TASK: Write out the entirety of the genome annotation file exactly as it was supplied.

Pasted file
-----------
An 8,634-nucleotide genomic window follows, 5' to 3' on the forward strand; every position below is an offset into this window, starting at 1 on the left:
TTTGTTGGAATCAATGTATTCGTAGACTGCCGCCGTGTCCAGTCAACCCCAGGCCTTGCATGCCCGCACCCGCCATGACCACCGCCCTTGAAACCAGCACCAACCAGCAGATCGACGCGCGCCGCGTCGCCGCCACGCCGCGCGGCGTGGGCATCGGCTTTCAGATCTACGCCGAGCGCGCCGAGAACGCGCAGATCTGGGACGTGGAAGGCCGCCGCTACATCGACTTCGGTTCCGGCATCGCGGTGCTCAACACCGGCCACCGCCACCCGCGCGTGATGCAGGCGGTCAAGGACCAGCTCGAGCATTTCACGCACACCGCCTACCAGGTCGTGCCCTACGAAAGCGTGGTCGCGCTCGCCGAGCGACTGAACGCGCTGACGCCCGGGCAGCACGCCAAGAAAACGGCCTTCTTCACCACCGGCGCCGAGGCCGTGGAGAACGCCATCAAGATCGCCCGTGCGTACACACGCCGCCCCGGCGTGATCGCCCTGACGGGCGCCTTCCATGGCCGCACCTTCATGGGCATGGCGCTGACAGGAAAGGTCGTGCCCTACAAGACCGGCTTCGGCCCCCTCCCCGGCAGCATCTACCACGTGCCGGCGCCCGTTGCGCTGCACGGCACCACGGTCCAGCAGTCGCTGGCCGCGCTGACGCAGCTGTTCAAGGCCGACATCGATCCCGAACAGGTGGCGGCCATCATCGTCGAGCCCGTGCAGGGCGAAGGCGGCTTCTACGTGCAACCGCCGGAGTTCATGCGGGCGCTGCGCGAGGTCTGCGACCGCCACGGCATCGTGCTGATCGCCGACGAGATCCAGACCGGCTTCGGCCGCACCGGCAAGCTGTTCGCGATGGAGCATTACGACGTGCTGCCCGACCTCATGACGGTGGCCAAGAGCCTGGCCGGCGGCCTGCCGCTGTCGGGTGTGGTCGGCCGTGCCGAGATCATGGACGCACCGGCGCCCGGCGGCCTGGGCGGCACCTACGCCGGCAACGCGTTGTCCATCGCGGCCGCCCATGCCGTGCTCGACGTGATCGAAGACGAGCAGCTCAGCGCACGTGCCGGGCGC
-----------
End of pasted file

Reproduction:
An 8,634-nucleotide genomic window follows, 5' to 3' on the forward strand; every position below is an offset into this window, starting at 1 on the left:
TTTGTTGGAATCAATGTATTCGTAGACTGCCGCCGTGTCCAGTCAACCCCAGGCCTTGCATGCCCGCACCCGCCATGACCACCGCCCTTGAAACCAGCACCAACCAGCAGATCGACGCGCGCCGCGTCGCCGCCACGCCGCGCGGCGTGGGCATCGGCTTTCAGATCTACGCCGAGCGCGCCGAGAACGCGCAGATCTGGGACGTGGAAGGCCGCCGCTACATCGACTTCGGTTCCGGCATCGCGGTGCTCAACACCGGCCACCGCCACCCGCGCGTGATGCAGGCGGTCAAGGACCAGCTCGAGCATTTCACGCACACCGCCTACCAGGTCGTGCCCTACGAAAGCGTGGTCGCGCTCGCCGAGCGACTGAACGCGCTGACGCCCGGGCAGCACGCCAAGAAAACGGCCTTCTTCACCACCGGCGCCGAGGCCGTGGAGAACGCCATCAAGATCGCCCGTGCGTACACACGCCGCCCCGGCGTGATCGCCCTGACGGGCGCCTTCCATGGCCGCACCTTCATGGGCATGGCGCTGACAGGAAAGGTCGTGCCCTACAAGACCGGCTTCGGCCCCCTCCCCGGCAGCATCTACCACGTGCCGGCGCCCGTTGCGCTGCACGGCACCACGGTCCAGCAGTCGCTGGCCGCGCTGACGCAGCTGTTCAAGGCCGACATCGATCCCGAACAGGTGGCGGCCATCATCGTCGAGCCCGTGCAGGGCGAAGGCGGCTTCTACGTGCAACCGCCGGAGTTCATGCGGGCGCTGCGCGAGGTCTGCGACCGCCACGGCATCGTGCTGATCGCCGACGAGATCCAGACCGGCTTCGGCCGCACCGGCAAGCTGTTCGCGATGGAGCATTACGACGTGCTGCCCGACCTCATGACGGTGGCCAAGAGCCTGGCCGGCGGCCTGCCGCTGTCGGGTGTGGTCGGCCGTGCCGAGATCATGGACGCACCGGCGCCCGGCGGCCTGGGCGGCACCTACGCCGGCAACGCGTTGTCCATCGCGGCCGCCCATGCCGTGCTCGACGTGATCGAAGACGAGCAGCTCAGCGCACGTGCCGGGCGC